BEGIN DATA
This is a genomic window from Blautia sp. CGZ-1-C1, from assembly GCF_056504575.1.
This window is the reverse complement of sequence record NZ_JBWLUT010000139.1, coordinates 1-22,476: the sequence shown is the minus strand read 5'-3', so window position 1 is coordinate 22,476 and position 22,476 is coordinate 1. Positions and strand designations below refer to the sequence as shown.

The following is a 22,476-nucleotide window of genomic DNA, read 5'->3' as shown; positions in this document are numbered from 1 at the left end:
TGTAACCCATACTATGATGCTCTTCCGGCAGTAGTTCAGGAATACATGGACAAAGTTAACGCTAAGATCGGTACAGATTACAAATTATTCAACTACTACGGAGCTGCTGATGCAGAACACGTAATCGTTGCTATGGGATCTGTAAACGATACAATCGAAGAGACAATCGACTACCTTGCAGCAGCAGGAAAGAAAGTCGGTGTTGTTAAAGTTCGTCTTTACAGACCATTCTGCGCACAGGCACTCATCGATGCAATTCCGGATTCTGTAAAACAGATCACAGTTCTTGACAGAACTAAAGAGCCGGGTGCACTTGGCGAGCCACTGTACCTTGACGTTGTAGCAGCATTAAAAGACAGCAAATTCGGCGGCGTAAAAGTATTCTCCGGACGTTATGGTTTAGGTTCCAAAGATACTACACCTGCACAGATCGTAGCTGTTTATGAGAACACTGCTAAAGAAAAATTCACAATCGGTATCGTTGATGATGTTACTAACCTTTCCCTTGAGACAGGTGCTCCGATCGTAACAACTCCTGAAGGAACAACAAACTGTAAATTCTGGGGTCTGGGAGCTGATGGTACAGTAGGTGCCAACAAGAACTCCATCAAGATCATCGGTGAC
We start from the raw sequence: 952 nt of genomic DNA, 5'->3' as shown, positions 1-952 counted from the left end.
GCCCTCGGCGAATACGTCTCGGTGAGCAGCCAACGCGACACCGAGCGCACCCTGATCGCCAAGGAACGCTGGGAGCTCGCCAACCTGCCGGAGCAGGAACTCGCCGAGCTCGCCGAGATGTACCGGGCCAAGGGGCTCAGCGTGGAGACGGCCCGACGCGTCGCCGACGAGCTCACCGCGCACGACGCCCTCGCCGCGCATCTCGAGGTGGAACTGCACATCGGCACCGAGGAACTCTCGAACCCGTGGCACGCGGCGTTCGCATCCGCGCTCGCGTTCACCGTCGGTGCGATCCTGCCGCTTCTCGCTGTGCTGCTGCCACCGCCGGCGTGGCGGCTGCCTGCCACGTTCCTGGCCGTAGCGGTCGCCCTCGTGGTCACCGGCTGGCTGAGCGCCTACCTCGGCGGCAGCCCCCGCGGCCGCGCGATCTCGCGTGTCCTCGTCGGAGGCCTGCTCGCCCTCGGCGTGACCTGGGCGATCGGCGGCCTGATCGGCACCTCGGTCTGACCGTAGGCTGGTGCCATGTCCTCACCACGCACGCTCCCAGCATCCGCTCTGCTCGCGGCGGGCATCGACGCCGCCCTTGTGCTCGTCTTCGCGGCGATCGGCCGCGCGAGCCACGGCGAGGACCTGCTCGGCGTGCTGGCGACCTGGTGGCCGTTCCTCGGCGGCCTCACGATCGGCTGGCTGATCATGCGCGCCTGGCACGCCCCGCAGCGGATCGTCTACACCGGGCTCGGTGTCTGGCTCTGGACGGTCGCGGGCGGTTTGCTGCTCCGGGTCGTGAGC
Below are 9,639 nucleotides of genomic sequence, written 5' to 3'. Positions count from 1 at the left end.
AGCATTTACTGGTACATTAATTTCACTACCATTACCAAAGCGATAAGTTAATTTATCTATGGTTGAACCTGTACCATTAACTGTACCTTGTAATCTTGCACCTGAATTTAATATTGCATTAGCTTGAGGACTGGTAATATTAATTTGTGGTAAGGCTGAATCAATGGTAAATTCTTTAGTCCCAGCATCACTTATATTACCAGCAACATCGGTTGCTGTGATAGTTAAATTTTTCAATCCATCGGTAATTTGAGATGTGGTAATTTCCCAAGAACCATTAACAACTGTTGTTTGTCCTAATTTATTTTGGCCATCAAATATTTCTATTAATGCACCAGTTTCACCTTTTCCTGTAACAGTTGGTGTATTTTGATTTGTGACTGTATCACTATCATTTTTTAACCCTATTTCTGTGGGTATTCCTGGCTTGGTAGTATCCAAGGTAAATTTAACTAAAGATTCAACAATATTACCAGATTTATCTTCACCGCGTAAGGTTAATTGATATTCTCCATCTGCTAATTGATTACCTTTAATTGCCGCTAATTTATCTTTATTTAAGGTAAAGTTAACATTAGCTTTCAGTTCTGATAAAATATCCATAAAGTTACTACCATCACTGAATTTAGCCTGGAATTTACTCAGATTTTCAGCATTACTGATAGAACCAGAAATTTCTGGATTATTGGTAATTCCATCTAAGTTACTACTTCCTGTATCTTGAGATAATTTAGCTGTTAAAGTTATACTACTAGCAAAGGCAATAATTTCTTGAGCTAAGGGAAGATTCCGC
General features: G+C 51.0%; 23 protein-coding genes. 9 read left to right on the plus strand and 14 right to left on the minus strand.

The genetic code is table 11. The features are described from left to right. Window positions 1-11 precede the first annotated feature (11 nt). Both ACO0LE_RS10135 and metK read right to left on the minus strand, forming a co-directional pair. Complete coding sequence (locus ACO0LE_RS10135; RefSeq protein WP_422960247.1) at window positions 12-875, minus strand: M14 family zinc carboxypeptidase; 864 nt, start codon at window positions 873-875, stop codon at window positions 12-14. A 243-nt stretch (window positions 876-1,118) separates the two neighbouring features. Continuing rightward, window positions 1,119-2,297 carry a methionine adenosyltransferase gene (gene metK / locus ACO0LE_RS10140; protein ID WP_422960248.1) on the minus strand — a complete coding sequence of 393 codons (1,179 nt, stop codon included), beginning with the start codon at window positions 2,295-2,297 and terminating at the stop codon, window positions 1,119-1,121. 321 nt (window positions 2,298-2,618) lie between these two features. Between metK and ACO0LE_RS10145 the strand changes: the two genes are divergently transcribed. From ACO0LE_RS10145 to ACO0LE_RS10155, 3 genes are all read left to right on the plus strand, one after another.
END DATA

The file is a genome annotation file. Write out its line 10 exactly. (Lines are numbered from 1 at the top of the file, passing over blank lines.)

The genetic code is table 11. The features are described from left to right. Window positions 1-11 precede the first annotated feature (11 nt). Both ACO0LE_RS10135 and metK read right to left on the minus strand, forming a co-directional pair. Complete coding sequence (locus ACO0LE_RS10135; RefSeq protein WP_422960247.1) at window positions 12-875, minus strand: M14 family zinc carboxypeptidase; 864 nt, start codon at window positions 873-875, stop codon at window positions 12-14. A 243-nt stretch (window positions 876-1,118) separates the two neighbouring features. Continuing rightward, window positions 1,119-2,297 carry a methionine adenosyltransferase gene (gene metK / locus ACO0LE_RS10140; protein ID WP_422960248.1) on the minus strand — a complete coding sequence of 393 codons (1,179 nt, stop codon included), beginning with the start codon at window positions 2,295-2,297 and terminating at the stop codon, window positions 1,119-1,121. 321 nt (window positions 2,298-2,618) lie between these two features. Between metK and ACO0LE_RS10145 the strand changes: the two genes are divergently transcribed. From ACO0LE_RS10145 to ACO0LE_RS10155, 3 genes are all read left to right on the plus strand, one after another.